• et al.
      Frequency and forms of workplace violence in primary health care.
      Sex differences in workplace violence in our study are consistent with previous studies that suggest that female clinicians are more likely to utilize appropriate reporting recommendations compared with male clinicians, which could due, in part, to sex-based differences in neural processing of perceived threats.
      • Jatic Z.
      • Erkocevic H.
      • Trifunovic N.
      • et al.
      Frequency and forms of workplace violence in primary health care.
      • Knyazev G.G.
      • Bocharov A.V.
      • Slobodskoj-Plusnin J.Y.
      Hostility- and gender-related differences in oscillatory responses to emotional facial expressions.
      • McClure E.B.
      • Monk C.S.
      • Nelson E.E.
      • et al.
      A developmental examination of gender differences in brain engagement during evaluation of threat.
      Additionally, working in an urban setting has been associated with a 1.5-times greater risk of experiencing indirect physical violence,
      • Jatic Z.
      • Erkocevic H.
      • Trifunovic N.
      • et al.
      Frequency and forms of workplace violence in primary health care.
      and working in a setting with poor violence prevention protocols has been associated with higher rates of verbal threats and acts of violence.
      • Arnetz J.
      • Hamblin L.E.
      • Sudan S.
      • Arnetz B.
      Organizational determinants of workplace violence against hospital workers.
      Regression analyses of our survey results did not confirm similar trends, possibly due to differences that are unique to chronic pain management practice settings.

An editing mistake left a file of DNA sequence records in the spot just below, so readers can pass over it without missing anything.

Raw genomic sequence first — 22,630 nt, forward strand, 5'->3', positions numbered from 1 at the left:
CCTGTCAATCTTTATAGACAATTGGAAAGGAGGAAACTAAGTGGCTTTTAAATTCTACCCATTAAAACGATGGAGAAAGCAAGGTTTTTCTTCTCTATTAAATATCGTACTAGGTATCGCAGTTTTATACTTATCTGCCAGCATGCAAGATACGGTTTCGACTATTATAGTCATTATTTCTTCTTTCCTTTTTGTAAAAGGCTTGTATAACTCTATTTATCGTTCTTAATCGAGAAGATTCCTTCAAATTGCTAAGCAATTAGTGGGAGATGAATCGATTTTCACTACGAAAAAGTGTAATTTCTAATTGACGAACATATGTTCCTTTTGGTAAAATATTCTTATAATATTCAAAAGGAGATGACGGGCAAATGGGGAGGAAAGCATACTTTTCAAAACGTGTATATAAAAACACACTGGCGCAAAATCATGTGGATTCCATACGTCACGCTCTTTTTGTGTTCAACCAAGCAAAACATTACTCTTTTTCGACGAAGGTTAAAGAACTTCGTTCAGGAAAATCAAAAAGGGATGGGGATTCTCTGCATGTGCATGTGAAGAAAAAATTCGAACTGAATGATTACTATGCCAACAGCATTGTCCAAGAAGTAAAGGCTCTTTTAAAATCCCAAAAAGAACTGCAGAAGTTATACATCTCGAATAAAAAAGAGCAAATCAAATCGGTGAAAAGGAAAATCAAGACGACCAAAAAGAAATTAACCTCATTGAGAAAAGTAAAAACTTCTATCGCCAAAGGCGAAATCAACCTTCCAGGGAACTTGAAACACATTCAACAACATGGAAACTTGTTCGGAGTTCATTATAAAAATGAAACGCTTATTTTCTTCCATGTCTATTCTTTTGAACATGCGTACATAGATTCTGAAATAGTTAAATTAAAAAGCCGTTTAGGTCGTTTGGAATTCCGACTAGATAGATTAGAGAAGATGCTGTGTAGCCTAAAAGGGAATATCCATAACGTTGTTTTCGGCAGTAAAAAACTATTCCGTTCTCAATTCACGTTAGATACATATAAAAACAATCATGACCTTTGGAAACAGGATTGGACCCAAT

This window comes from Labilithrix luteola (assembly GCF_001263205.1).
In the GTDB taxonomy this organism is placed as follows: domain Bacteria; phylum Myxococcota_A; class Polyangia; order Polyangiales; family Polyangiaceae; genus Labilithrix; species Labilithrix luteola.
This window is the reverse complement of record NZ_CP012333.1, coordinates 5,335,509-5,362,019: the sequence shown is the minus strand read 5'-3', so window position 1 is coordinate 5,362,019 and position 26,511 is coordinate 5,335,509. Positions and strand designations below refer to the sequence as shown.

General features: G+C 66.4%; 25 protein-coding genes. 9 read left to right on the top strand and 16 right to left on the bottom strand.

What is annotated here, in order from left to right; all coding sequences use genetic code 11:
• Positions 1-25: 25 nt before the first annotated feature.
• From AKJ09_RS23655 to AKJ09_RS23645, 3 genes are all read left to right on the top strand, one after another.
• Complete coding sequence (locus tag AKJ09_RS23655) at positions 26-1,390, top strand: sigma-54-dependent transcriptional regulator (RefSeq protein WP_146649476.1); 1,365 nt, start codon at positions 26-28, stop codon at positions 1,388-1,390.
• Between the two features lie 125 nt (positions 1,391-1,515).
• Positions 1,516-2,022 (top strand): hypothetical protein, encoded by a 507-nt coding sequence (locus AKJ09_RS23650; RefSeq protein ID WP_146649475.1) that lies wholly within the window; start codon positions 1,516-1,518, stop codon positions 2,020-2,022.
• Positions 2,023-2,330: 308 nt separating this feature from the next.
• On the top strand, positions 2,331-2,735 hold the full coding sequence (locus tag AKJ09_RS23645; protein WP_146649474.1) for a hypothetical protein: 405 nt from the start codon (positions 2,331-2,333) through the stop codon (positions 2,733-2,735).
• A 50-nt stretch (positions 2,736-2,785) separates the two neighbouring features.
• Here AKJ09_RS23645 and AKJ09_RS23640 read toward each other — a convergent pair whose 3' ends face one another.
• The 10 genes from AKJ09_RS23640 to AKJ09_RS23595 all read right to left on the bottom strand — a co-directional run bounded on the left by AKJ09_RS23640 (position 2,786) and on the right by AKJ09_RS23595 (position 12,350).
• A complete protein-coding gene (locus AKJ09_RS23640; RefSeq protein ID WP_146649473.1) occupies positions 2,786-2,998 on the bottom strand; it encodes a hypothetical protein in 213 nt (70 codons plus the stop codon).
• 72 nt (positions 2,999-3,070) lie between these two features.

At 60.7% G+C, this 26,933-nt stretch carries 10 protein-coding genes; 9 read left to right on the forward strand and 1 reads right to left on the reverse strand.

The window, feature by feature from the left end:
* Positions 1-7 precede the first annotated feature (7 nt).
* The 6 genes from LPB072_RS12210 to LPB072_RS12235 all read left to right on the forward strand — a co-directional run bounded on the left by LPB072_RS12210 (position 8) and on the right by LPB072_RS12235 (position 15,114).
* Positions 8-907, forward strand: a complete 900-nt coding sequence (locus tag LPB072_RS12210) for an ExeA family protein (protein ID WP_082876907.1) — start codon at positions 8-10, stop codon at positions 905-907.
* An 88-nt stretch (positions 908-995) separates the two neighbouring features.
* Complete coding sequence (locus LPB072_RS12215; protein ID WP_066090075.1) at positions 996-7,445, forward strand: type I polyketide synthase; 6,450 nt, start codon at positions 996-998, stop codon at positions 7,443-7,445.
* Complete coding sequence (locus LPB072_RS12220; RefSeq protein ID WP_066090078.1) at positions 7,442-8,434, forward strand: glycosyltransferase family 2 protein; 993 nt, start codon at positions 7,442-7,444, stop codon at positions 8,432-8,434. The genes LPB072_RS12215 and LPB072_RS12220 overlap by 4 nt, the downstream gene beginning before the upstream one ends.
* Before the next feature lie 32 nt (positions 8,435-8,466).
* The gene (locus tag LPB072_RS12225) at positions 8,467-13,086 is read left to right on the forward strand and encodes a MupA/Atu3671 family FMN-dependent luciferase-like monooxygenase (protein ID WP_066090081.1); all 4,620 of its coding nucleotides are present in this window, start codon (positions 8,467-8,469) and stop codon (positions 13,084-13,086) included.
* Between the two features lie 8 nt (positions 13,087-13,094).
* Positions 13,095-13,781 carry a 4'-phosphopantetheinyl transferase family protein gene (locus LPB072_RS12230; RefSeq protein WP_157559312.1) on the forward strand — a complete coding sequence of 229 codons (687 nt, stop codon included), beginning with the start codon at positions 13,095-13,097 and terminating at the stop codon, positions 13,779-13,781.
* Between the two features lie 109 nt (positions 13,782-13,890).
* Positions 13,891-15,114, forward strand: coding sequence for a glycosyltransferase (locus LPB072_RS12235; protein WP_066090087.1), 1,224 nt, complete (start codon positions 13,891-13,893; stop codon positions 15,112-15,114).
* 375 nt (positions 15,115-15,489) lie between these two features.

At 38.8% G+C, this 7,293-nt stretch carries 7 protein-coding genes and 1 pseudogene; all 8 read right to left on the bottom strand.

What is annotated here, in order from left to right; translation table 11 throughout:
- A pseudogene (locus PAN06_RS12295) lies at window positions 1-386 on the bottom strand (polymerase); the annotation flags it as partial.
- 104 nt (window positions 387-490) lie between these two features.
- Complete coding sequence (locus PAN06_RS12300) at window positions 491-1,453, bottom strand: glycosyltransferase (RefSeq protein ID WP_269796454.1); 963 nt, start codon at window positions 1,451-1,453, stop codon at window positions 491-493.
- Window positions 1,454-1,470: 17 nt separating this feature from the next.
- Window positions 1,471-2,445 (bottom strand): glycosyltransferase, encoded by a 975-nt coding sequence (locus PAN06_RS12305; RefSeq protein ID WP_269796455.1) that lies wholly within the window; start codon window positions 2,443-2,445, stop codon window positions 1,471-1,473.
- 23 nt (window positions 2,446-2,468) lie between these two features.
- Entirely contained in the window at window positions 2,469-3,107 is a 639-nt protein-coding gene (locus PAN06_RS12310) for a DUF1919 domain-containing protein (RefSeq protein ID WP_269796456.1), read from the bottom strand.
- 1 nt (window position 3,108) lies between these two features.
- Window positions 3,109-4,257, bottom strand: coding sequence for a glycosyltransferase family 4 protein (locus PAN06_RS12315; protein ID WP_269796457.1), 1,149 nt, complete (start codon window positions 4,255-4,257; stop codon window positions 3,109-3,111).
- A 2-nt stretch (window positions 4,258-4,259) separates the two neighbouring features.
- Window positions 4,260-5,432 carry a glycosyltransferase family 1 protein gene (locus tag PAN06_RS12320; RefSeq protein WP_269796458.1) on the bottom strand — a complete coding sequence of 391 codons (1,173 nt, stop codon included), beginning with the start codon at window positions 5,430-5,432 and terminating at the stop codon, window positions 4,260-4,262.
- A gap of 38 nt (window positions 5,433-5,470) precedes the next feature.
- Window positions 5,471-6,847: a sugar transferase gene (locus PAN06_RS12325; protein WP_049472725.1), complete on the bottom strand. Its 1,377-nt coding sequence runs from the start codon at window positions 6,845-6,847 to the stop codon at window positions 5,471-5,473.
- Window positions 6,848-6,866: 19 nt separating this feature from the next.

Clinician response to risk of aggression may influence future risk. Risk mitigation strategies reported in the literature include alarm systems, panic buttons, withdrawal or restriction of high-risk patient access to facilities, optimization of ease of clinician escape in examination rooms (eg, seated closer to the door than the patient), closed-circuit video recording, employee “safe rooms” for use in emergencies, and minimization of stress in patient waiting areas by optimizing lighting, noise levels, and comfort.
      • D'Ettorre G.
      • Pellicani V.
      • Mazzotta M.
      • Vullo A.
      Preventing and managing workplace violence against healthcare workers in Emergency Departments.
      ,
      • Hills D.J.
      • Joyce C.M.
      Personal, professional, and work factors associated with Australian clinical medical practitioners' experiences of workplace aggression.
      Our survey results suggest that clinicians more commonly withdraw access of high-risk patients to facilities in response to perceived risk. In contrast, Hills and Joyce
      • Hills D.J.
      • Joyce C.M.
      Personal, professional, and work factors associated with Australian clinical medical practitioners' experiences of workplace aggression.
      conducted a large survey of Australian practitioners and found that restricting or withdrawing high-risk patient access was positively associated with aggression whereas optimizing comfort in patient waiting areas was associated with less aggression.
      Our study has several limitations. First, the study utilized a cross-sectional, self-report survey that can only identify associations but cannot determine causal elements of violence toward clinicians. The format of the survey also introduces the risk of recall bias. The survey findings from this small group of clinicians attending a specialized session about workplace violence at a national pain conference may not be generalizable to all clinicians or clinical settings where patients with chronic pain receive care. Finally, although 48.1% of threats occurred in the context of opioid management, information about specific clinical scenarios was not collected.

      Conclusion

      Clinicians involved in pain medicine are at risk of experiencing workplace violence. Thus, it is imperative for clinicians to acknowledge this risk and to recognize high-risk clinical scenarios. Future research should be directed toward developing and implementing data-driven risk mitigation strategies aimed at reducing the rate of workplace violence in outpatient pain clinics.